The Golden Compass introduces the reader to a world in which the Magisterium—a version of the Catholic Church—rules nearly everything. This sets up one of the novel's primary questions as being what role the church should have over society. In Lyra's case, this question is explored by simply discovering how much of the world the church actually controls. The Golden Compass situates the Magisterium as a fundamentally corrupt organization that, rather than existing to care for the spiritual wellbeing of people, instead dedicates itself to controlling the flow of ideas and information that could eventually lead people to question the legitimacy of the Magisterium's authority. Thus, the novel questions the general role of religion in society and critiques the undue level of control it can exert over people's lives.
Pullman goes to great lengths to illustrate how the fictional Magisterium will do almost anything to ensure that it gains and maintains power. Throughout the novel, Lyra pieces together seemingly disconnected bits of information—such as the existence of the child-stealing Gobblers, the existence of Dust, and Mrs. Coulter's role as the head of the General Oblation Board—to come to a more complete understanding of the extent of the Magisterium's reach. Lyra learns that the Magisterium has, over the years, created a number of governing bodies and organizations to fulfill all manner of duties, and whenever one of those bodies steps out of line or does something that the Magisterium doesn't like, they can easily cut funding, revoke licenses, and generally act as though they were never involved in the first place. This allows the Magisterium to experiment with a variety of things with few consequences, including their current experiments with the General Oblation Board. Mrs. Coulter and the General Oblation Board are behind Bolvanger, the scientific laboratory in the north, that conducts research into intercision—cutting humans from their dæmons—as a means of keeping children from ever having to experience the full extent of original sin. This is, in other words, an attempt to create a more passive, complacent population. Humans' ability to choose between right and wrong is inherent to original sin, so within the world of the novel, it seems that someone else gets to make those choices for Intercised adults.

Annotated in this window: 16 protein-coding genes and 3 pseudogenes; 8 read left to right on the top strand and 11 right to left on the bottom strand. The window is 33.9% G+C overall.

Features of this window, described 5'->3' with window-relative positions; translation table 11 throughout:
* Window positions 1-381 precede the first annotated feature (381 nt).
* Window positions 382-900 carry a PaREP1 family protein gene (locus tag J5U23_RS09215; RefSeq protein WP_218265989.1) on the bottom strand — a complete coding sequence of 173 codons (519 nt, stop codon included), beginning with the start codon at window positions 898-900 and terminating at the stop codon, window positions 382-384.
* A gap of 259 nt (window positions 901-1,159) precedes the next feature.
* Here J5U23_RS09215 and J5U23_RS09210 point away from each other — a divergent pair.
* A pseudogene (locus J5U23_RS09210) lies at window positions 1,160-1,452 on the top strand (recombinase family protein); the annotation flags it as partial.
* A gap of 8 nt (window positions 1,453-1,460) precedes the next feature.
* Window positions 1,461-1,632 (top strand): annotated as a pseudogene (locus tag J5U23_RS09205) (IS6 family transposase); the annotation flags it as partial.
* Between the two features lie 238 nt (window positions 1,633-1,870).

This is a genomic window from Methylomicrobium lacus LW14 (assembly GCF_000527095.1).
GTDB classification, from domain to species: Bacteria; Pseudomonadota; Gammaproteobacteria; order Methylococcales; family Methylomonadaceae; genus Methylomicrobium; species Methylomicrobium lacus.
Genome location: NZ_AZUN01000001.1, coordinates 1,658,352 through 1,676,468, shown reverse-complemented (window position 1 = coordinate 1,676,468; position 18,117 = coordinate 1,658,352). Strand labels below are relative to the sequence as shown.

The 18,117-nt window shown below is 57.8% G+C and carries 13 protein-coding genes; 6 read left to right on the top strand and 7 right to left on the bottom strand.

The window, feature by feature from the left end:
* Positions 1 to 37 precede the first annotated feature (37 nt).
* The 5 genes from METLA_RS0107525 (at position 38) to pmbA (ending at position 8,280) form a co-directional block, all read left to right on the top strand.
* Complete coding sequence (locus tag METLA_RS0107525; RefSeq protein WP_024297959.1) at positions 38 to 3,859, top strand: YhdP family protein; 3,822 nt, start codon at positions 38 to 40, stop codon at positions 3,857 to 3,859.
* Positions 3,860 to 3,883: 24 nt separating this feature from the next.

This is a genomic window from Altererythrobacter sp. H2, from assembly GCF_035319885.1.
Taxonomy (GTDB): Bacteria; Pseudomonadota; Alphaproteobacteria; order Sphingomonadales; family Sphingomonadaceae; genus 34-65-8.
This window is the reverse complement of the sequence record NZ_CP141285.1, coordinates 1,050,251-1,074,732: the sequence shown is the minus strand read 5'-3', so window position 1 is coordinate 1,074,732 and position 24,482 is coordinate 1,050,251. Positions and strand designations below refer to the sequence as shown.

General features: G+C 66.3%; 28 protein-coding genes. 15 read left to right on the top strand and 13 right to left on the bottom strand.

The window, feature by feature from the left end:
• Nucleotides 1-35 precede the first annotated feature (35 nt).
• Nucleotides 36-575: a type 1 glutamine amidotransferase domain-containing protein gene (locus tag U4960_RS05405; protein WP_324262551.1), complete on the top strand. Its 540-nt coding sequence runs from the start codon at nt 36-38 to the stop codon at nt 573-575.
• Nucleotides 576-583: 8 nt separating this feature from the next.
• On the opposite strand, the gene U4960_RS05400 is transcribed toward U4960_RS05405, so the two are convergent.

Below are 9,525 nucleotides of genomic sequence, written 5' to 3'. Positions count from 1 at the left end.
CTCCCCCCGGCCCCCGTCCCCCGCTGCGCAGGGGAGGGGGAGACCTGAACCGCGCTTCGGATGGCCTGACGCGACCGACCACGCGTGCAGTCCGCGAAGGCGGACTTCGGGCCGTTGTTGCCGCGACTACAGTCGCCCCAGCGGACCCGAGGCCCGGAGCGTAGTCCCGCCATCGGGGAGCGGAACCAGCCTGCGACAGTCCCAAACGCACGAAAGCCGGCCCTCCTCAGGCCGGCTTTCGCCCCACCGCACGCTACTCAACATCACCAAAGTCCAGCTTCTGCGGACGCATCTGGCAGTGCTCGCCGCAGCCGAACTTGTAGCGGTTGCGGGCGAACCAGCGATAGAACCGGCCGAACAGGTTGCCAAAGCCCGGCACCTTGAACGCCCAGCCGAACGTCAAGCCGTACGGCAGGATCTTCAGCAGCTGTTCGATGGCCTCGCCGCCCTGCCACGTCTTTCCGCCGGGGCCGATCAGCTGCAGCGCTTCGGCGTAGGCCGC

The General Oblation Board and its aims are notable especially because it targets the most vulnerable people in Lyra's world—poor people and the gyptians (transient people who live on boats and are modeled after Roma people). While there would certainly be outrage if the General Oblation Board were to experiment on the children of wealthy or even middle-class people, there's little pushback when gyptian and poor children start disappearing and never return. Further, because the gyptians and the poor have little standing in society, there's no real way for them to investigate these disappearances or even discover that it's the General Oblation Board that's taking their children in the first place. This demonstrates how the Magisterium runs on wealth and prestige, while abusing and exploiting vulnerable groups to come up with new ways to expand its reach even further.